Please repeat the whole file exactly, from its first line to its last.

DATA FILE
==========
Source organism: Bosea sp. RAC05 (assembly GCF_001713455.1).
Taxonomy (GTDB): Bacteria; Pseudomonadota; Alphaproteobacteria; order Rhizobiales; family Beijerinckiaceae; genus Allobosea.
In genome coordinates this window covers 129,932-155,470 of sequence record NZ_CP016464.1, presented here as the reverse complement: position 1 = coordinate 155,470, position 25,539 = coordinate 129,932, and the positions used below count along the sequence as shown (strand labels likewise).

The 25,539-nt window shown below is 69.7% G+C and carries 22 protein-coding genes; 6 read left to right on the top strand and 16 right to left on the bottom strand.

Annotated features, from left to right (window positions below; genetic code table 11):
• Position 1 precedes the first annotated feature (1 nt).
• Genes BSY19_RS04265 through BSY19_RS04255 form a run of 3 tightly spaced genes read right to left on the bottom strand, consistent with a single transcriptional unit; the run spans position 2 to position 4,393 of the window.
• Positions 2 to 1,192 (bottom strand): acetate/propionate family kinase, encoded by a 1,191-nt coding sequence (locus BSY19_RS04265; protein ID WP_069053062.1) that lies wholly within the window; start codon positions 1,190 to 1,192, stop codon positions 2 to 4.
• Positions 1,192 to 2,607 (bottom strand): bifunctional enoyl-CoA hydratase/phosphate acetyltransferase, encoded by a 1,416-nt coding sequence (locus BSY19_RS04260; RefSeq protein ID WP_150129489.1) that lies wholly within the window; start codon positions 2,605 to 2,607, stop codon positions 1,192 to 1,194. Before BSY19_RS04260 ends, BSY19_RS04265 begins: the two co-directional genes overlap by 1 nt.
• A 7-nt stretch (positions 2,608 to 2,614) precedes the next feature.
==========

Source organism: Bosea sp. RAC05 (assembly GCF_001713455.1).
Taxonomy (GTDB): Bacteria; Pseudomonadota; Alphaproteobacteria; order Rhizobiales; family Beijerinckiaceae; genus Allobosea.
In genome coordinates this window covers 129,932-155,470 of sequence record NZ_CP016464.1, presented here as the reverse complement: position 1 = coordinate 155,470, position 25,539 = coordinate 129,932, and the positions used below count along the sequence as shown (strand labels likewise).

The 25,539-nt window shown below is 69.7% G+C and carries 22 protein-coding genes; 6 read left to right on the top strand and 16 right to left on the bottom strand.

Annotated features, from left to right (window positions below; genetic code table 11):
• Position 1 precedes the first annotated feature (1 nt).
• Genes BSY19_RS04265 through BSY19_RS04255 form a run of 3 tightly spaced genes read right to left on the bottom strand, consistent with a single transcriptional unit; the run spans position 2 to position 4,393 of the window.
• Positions 2 to 1,192 (bottom strand): acetate/propionate family kinase, encoded by a 1,191-nt coding sequence (locus BSY19_RS04265; protein ID WP_069053062.1) that lies wholly within the window; start codon positions 1,190 to 1,192, stop codon positions 2 to 4.
• Positions 1,192 to 2,607 (bottom strand): bifunctional enoyl-CoA hydratase/phosphate acetyltransferase, encoded by a 1,416-nt coding sequence (locus BSY19_RS04260; RefSeq protein ID WP_150129489.1) that lies wholly within the window; start codon positions 2,605 to 2,607, stop codon positions 1,192 to 1,194. Before BSY19_RS04260 ends, BSY19_RS04265 begins: the two co-directional genes overlap by 1 nt.
• A 7-nt stretch (positions 2,608 to 2,614) precedes the next feature.